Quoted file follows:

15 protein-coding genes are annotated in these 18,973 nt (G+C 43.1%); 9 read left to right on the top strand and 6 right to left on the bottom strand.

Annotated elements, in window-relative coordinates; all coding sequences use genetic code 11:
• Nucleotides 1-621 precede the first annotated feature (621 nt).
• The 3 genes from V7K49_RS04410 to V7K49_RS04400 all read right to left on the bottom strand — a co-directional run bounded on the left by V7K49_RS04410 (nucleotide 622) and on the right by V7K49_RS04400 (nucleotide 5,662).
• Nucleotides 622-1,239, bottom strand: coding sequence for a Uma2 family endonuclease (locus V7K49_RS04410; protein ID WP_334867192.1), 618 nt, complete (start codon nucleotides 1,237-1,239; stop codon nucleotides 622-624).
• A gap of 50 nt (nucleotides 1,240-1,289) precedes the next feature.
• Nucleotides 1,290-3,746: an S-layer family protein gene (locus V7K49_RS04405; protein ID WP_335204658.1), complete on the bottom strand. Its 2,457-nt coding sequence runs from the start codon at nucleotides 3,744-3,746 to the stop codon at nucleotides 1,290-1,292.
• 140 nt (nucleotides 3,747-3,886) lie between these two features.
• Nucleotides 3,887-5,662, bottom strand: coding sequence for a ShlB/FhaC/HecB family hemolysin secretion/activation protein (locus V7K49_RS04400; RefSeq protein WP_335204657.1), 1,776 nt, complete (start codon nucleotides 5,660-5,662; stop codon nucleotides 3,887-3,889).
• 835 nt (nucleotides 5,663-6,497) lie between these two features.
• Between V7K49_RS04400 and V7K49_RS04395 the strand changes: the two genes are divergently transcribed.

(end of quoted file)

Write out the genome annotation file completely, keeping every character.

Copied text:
15 protein-coding genes are annotated in these 18,973 nt (G+C 43.1%); 9 read left to right on the top strand and 6 right to left on the bottom strand.

Annotated elements, in window-relative coordinates; all coding sequences use genetic code 11:
• Nucleotides 1-621 precede the first annotated feature (621 nt).
• The 3 genes from V7K49_RS04410 to V7K49_RS04400 all read right to left on the bottom strand — a co-directional run bounded on the left by V7K49_RS04410 (nucleotide 622) and on the right by V7K49_RS04400 (nucleotide 5,662).
• Nucleotides 622-1,239, bottom strand: coding sequence for a Uma2 family endonuclease (locus V7K49_RS04410; protein ID WP_334867192.1), 618 nt, complete (start codon nucleotides 1,237-1,239; stop codon nucleotides 622-624).
• A gap of 50 nt (nucleotides 1,240-1,289) precedes the next feature.
• Nucleotides 1,290-3,746: an S-layer family protein gene (locus V7K49_RS04405; protein ID WP_335204658.1), complete on the bottom strand. Its 2,457-nt coding sequence runs from the start codon at nucleotides 3,744-3,746 to the stop codon at nucleotides 1,290-1,292.
• 140 nt (nucleotides 3,747-3,886) lie between these two features.
• Nucleotides 3,887-5,662, bottom strand: coding sequence for a ShlB/FhaC/HecB family hemolysin secretion/activation protein (locus V7K49_RS04400; RefSeq protein WP_335204657.1), 1,776 nt, complete (start codon nucleotides 5,660-5,662; stop codon nucleotides 3,887-3,889).
• 835 nt (nucleotides 5,663-6,497) lie between these two features.
• Between V7K49_RS04400 and V7K49_RS04395 the strand changes: the two genes are divergently transcribed.